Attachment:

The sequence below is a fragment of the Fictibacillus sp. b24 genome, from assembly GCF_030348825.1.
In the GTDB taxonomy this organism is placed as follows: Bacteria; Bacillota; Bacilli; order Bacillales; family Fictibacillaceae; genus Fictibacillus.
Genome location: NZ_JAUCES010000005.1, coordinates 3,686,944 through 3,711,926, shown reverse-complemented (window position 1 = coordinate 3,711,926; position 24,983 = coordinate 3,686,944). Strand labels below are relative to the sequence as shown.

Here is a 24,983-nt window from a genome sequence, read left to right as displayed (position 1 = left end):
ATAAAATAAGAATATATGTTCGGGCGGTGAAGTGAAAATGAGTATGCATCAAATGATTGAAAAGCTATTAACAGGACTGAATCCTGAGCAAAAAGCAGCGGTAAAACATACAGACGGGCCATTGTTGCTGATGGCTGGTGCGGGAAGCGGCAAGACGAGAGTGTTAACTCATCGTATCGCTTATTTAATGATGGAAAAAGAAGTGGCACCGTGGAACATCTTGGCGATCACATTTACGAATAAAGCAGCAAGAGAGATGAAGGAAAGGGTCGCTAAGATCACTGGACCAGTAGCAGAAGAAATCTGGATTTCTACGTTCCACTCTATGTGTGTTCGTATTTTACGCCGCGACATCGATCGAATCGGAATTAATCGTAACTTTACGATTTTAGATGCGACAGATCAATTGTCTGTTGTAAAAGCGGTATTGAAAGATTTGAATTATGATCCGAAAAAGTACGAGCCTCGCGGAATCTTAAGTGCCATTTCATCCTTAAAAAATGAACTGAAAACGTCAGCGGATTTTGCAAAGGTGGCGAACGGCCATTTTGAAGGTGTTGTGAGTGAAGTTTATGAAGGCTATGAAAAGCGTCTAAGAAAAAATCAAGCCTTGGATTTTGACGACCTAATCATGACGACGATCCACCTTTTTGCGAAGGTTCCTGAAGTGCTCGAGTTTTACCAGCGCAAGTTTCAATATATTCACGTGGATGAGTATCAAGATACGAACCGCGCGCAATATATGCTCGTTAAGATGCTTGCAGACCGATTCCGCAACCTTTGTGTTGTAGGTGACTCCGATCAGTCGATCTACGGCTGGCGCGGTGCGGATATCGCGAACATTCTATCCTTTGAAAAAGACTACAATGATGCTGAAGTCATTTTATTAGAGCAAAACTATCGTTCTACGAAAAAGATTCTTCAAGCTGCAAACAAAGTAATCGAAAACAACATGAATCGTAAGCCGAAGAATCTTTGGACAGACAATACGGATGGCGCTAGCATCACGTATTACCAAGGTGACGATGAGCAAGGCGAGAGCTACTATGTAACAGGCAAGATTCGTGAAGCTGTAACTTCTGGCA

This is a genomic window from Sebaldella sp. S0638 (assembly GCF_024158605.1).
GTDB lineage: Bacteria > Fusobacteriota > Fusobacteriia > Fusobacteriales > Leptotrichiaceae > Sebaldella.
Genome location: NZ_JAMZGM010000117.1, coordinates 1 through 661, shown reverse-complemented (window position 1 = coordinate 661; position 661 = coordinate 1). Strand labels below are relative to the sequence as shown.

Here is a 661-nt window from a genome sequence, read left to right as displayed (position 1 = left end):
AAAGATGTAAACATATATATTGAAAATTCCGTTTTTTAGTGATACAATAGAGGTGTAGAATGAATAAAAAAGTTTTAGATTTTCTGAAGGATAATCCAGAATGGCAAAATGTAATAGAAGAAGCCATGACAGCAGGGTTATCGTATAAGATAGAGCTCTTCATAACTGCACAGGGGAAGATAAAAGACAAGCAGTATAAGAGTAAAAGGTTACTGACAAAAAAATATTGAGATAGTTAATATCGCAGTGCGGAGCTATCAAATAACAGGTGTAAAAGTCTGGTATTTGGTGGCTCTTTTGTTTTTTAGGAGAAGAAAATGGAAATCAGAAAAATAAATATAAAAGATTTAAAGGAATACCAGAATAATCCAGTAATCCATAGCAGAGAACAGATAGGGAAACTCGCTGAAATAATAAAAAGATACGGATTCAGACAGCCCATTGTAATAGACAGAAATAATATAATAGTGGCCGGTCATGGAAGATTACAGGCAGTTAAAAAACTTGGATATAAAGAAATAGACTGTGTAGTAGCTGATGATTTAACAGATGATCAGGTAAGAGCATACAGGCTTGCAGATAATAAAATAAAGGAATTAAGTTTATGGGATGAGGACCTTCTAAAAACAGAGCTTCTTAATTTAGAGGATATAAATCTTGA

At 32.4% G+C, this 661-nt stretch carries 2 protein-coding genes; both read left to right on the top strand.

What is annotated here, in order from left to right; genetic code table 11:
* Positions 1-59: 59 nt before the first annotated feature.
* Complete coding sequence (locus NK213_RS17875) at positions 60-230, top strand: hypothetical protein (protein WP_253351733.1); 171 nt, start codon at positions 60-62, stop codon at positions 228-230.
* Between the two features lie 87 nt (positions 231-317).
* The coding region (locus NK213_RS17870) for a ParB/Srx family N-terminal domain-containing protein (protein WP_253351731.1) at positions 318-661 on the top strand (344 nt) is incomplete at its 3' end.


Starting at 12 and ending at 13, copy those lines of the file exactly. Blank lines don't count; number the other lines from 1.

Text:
What is annotated here, in order from left to right; genetic code table 11:
* Positions 1-59: 59 nt before the first annotated feature.